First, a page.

You're my first-time publisher, Ivan! So, I've never experienced weirdness connected to publishing before (work doesn't count since everyday is usually weird there) -- well, other than that story I did not too long ago about smashing my fingers the day after I wrote my first story. Hummm... maybe I need a rabbit's foot!

ivan said...

The gods get jealous.
For some reason.
You want to go fishing in forbidden streams? Hunt unicorns?
We're gonna come and getcha.

~stroking my rabbit's foot~

Shesawriter said...

That story got me thinking about my own childhood star crushes. Wow, talk about a blast from the past. I feel ancient.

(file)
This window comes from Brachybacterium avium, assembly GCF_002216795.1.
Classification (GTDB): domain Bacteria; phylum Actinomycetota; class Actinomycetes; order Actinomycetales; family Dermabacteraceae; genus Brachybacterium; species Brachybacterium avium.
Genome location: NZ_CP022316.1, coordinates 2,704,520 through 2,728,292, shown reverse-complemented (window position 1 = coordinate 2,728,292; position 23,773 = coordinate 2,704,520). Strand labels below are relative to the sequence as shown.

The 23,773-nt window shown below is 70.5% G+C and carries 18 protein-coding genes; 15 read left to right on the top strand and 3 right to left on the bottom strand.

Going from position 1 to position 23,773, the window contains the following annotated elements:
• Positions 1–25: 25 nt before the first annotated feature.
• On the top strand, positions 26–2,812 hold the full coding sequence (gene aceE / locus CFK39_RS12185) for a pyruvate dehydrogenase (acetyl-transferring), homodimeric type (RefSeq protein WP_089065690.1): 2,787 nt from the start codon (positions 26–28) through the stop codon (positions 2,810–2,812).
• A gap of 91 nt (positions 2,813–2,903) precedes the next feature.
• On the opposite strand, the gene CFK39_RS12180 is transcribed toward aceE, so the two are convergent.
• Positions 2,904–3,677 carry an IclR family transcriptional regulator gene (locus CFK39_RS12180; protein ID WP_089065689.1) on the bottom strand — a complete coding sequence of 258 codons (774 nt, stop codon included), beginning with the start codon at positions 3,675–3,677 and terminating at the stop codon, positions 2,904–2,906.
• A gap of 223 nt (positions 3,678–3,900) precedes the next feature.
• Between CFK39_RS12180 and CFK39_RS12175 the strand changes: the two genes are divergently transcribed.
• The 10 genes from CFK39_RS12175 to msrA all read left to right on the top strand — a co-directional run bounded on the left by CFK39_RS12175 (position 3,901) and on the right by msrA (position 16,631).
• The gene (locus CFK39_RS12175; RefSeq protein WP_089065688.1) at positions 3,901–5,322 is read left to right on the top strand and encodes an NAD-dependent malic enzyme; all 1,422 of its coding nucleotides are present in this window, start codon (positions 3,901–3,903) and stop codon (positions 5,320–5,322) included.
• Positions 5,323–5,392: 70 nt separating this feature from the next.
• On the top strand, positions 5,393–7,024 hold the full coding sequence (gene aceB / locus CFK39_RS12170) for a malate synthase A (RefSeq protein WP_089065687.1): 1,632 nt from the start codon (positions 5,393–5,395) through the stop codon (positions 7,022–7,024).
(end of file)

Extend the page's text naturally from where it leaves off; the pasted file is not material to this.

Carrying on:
EA Monroe said...

shesawriter -- everyone has to ante up on their first time crushes and heart throbs!

Ivan, what about yours?

H.E.Eigler said...

ea - great story! There aren't many grown women who wouldn't identify with this piece.

Ivan - I feel for you, blogger gave me a run for my money today too. Looks like you managed very well. I look forward to your next "guest blogger" segment!

ivan said...

Thanks, Tanya.
Coming of age stories are really something, aren't they.

ivan said...

You wouldn't guess it, but I was overly-precocius if not a Georgie-Porgie when I was "just a wee bairn" of a lad.
You know, all little kids fool around, "play doctor" and all that.
But in my teens, I was extremely awkward with girls. Saw them as goddesses. Bought lots of magazines.
Then I took a jump at around the age of twenty and got so busy
my friends got to calling me The Scarlet Pimpernell--no, not the antique spy.
I'm really into serious self-loathing when I think of my twenties.
"Harry the Rat."

ivan said...

Nice spiffy look to your blog now.